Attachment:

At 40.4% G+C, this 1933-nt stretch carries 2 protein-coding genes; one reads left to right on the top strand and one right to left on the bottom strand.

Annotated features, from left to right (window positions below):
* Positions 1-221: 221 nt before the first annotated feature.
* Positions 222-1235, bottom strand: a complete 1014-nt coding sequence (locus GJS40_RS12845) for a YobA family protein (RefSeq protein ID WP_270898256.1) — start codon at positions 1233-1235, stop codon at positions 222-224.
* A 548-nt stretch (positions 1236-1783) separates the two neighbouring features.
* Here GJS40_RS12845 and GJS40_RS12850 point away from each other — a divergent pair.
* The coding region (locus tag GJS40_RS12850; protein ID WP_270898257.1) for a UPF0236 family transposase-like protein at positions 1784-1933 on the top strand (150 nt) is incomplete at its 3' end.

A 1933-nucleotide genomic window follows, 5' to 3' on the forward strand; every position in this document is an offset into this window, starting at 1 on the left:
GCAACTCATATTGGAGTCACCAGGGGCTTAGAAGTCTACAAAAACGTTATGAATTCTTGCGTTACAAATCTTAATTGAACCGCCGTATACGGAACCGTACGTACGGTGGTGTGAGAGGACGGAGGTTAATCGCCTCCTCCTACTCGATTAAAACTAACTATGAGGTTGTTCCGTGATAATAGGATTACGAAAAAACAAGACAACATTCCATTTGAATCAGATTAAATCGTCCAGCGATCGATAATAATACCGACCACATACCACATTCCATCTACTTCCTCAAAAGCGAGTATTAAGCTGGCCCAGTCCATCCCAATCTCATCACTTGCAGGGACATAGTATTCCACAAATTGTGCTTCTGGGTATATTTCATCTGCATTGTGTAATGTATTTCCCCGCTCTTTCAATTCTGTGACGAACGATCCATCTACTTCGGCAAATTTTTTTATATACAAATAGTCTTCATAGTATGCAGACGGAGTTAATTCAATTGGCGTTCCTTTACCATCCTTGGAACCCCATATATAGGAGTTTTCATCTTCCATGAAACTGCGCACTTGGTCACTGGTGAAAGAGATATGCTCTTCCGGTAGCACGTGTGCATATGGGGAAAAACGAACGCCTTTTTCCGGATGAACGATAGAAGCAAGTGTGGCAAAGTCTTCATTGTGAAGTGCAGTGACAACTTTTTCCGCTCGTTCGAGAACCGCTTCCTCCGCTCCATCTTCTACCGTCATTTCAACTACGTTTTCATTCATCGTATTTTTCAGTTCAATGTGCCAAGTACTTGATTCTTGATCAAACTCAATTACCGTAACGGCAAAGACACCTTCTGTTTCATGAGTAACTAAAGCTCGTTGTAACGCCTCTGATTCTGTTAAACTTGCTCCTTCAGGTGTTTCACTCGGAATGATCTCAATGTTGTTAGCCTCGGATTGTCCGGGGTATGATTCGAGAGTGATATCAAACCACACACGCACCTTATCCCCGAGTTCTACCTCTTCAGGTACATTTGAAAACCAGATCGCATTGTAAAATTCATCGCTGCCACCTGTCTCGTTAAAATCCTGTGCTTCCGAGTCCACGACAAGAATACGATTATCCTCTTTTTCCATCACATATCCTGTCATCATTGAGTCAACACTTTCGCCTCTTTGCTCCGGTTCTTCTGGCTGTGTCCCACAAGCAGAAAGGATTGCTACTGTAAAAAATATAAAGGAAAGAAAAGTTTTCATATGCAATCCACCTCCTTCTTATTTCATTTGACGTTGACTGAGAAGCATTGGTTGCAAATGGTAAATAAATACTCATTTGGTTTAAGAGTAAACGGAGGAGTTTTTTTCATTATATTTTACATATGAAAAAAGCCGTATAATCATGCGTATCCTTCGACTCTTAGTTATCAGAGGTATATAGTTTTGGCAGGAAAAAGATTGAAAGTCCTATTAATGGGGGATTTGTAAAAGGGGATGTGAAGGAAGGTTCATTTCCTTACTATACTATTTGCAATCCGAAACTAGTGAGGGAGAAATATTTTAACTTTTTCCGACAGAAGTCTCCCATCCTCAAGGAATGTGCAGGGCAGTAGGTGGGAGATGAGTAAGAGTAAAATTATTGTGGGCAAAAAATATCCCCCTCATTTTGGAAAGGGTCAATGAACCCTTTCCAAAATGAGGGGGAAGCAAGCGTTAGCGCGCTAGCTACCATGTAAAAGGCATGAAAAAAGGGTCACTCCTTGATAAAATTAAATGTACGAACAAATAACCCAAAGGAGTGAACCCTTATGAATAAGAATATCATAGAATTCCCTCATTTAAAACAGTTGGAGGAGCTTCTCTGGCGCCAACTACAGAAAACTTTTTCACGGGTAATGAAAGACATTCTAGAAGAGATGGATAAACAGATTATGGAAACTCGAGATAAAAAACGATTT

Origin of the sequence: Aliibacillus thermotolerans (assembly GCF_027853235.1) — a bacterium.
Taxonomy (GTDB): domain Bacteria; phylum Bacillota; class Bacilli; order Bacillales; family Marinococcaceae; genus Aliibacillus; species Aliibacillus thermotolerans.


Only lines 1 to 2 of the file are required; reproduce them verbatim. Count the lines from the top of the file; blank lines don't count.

At 40.4% G+C, this 1933-nt stretch carries 2 protein-coding genes; one reads left to right on the top strand and one right to left on the bottom strand.

Annotated features, from left to right (window positions below):